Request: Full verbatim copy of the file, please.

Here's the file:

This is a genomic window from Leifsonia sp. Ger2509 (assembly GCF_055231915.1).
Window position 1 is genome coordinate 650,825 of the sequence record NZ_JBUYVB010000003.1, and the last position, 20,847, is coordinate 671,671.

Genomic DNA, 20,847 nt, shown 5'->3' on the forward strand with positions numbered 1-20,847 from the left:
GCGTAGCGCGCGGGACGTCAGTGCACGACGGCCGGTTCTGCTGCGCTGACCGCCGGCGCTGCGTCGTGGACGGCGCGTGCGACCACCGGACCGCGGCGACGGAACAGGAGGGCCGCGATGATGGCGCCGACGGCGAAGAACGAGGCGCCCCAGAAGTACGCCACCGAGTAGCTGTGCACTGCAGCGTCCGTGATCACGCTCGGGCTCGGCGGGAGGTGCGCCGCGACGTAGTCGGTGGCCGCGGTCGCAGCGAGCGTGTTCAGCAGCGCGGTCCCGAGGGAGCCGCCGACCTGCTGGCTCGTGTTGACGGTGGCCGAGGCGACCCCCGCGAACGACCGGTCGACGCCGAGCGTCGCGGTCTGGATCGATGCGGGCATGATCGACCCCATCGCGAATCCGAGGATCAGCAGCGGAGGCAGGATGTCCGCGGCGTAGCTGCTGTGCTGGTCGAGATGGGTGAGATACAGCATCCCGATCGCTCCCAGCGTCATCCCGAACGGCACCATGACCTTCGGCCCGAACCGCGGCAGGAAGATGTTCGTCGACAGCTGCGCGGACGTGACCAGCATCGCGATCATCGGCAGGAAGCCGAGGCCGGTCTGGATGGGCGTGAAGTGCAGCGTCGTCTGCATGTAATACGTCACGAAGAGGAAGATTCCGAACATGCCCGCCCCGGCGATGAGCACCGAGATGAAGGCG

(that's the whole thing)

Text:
This is a genomic window from Leifsonia sp. Ger2509 (assembly GCF_055231915.1).
Window position 1 is genome coordinate 650,825 of the sequence record NZ_JBUYVB010000003.1, and the last position, 20,847, is coordinate 671,671.

Genomic DNA, 20,847 nt, shown 5'->3' on the forward strand with positions numbered 1-20,847 from the left:
GCGTAGCGCGCGGGACGTCAGTGCACGACGGCCGGTTCTGCTGCGCTGACCGCCGGCGCTGCGTCGTGGACGGCGCGTGCGACCACCGGACCGCGGCGACGGAACAGGAGGGCCGCGATGATGGCGCCGACGGCGAAGAACGAGGCGCCCCAGAAGTACGCCACCGAGTAGCTGTGCACTGCAGCGTCCGTGATCACGCTCGGGCTCGGCGGGAGGTGCGCCGCGACGTAGTCGGTGGCCGCGGTCGCAGCGAGCGTGTTCAGCAGCGCGGTCCCGAGGGAGCCGCCGACCTGCTGGCTCGTGTTGACGGTGGCCGAGGCGACCCCCGCGAACGACCGGTCGACGCCGAGCGTCGCGGTCTGGATCGATGCGGGCATGATCGACCCCATCGCGAATCCGAGGATCAGCAGCGGAGGCAGGATGTCCGCGGCGTAGCTGCTGTGCTGGTCGAGATGGGTGAGATACAGCATCCCGATCGCTCCCAGCGTCATCCCGAACGGCACCATGACCTTCGGCCCGAACCGCGGCAGGAAGATGTTCGTCGACAGCTGCGCGGACGTGACCAGCATCGCGATCATCGGCAGGAAGCCGAGGCCGGTCTGGATGGGCGTGAAGTGCAGCGTCGTCTGCATGTAATACGTCACGAAGAGGAAGATTCCGAACATGCCCGCCCCGGCGATGAGCACCGAGATGAAGGCG